The Federal Government must fund a $2 million national breast implant registry following revelations it had been impossible to track down the thousands of Australian women with potentially dodgy implants, plastic surgeons say.
As part of its submission to the Federal Government’s inquiry into the Poly Implant Prothese (PIP) implant scandal, the Australian Society of Plastic Surgeons said less than four per cent of women with PIP implants had been recorded in the current “opt-in” system, which left thousands uninformed as the scandal surrounding PIPs exploded earlier this year.
The Society, in conjunction with Monash University, has developed a pilot opt-out Breast Device Registry over the last twelve months but wants annual government funding of $2 million to ensure it would be available to all Australians.
The registry would involve recording the details of every woman who receives a breast implant so she could be easily contactable in the case of any future problems.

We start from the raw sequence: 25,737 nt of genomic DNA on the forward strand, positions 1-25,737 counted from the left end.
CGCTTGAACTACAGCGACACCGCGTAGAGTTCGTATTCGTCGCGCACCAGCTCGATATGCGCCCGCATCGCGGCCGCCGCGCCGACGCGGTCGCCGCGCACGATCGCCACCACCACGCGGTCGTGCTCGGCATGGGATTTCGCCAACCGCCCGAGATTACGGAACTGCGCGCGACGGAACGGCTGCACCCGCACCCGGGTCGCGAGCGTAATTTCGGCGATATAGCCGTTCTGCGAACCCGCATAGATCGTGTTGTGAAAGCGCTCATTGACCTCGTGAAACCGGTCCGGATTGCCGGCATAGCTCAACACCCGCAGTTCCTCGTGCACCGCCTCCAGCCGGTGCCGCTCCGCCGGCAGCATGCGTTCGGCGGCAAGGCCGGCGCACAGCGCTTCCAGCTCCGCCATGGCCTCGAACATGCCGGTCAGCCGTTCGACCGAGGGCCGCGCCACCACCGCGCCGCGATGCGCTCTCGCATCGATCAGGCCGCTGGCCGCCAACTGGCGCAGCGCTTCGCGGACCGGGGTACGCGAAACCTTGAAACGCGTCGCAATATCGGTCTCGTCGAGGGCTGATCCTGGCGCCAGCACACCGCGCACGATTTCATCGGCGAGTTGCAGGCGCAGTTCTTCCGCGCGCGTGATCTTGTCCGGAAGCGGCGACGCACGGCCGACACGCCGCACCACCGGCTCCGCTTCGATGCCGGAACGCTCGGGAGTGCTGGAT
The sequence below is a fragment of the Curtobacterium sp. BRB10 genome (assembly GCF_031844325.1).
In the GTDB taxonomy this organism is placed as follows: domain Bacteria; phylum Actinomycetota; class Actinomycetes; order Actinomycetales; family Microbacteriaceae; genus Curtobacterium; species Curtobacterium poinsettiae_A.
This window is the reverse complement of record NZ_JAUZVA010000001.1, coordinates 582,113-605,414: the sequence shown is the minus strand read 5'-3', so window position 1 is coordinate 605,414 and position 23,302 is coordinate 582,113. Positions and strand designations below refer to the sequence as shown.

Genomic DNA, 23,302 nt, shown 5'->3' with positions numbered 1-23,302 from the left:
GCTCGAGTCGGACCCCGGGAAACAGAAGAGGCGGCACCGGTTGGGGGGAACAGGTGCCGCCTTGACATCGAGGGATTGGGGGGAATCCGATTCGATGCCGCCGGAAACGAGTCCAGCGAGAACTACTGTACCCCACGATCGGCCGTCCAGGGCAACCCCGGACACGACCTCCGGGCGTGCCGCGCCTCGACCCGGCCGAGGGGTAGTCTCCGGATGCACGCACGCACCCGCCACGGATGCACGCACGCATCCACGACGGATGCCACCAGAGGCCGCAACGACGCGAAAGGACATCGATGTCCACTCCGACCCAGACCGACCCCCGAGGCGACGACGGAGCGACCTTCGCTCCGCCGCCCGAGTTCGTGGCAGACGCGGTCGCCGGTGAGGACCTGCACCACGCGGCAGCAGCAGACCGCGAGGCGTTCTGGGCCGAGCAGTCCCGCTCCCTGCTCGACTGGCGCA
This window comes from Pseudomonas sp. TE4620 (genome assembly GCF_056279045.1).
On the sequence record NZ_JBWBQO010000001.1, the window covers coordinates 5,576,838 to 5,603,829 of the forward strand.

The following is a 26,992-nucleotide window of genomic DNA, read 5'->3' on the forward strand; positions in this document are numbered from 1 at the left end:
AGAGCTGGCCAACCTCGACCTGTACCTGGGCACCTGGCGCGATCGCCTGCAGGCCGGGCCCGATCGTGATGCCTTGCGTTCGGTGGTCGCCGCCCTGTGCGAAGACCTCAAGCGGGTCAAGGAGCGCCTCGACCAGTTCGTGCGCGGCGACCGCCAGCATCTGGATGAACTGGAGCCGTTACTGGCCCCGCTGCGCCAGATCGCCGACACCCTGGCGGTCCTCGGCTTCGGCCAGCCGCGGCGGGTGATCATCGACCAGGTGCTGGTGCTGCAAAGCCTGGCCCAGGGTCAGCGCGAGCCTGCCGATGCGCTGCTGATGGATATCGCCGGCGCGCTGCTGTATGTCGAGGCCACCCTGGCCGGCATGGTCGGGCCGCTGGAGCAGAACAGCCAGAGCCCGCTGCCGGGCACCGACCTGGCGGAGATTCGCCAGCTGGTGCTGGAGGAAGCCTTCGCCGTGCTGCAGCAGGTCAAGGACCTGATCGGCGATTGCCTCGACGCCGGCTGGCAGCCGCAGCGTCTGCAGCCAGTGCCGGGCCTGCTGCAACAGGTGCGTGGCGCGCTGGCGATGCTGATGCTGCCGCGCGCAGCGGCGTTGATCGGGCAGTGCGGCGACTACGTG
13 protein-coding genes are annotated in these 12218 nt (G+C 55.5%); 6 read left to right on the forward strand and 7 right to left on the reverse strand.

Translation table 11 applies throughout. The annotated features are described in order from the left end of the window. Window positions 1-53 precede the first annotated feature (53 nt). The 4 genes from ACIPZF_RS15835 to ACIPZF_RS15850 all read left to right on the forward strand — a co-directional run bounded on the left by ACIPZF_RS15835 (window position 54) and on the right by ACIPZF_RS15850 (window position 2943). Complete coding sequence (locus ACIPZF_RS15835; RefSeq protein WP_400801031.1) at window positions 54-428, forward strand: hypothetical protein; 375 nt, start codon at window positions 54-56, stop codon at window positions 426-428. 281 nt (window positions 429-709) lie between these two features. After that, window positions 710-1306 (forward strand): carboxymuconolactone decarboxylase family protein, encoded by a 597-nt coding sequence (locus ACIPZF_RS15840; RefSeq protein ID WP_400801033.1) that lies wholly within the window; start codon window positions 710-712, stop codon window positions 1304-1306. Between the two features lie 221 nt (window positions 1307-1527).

ASPS president Associate Professor Rodney Cooter will present the findings from the pilot study at the Senate Community Affairs References Committee inquiry into the government’s role regarding PIP implants on Wednesday night. he said the registry would be the first of its kind in the world.
The moves for a national registry were supported by the Australasian College of Cosmetic Surgery in its submission, who believe it should be managed by Monash University and not any society or organisation “which may have or be perceived to have a vested interest”.
The Federal Government inquiry comes as more than 900 women across Australia with PIP implants, including almost 300 West Australians, prepare to file a multi-million dollar class action in the Federal Court through Tindall Gask Bentley lawyers.
TGB lawyer Tim White said the issue had impacted on the health and livelihood of thousands of Australian woman, the majority of whom had been implanted with PIPs between 2006 and 2009.
“So far more than 900 women have registered with our firm, and we will be telling the inquiry that many are experiencing similar symptoms and health concerns,” Mr White said.
“We will also report that most of these women have also told us that they have felt unsupported, and there has been a lack of communication and information about the PIP issue.”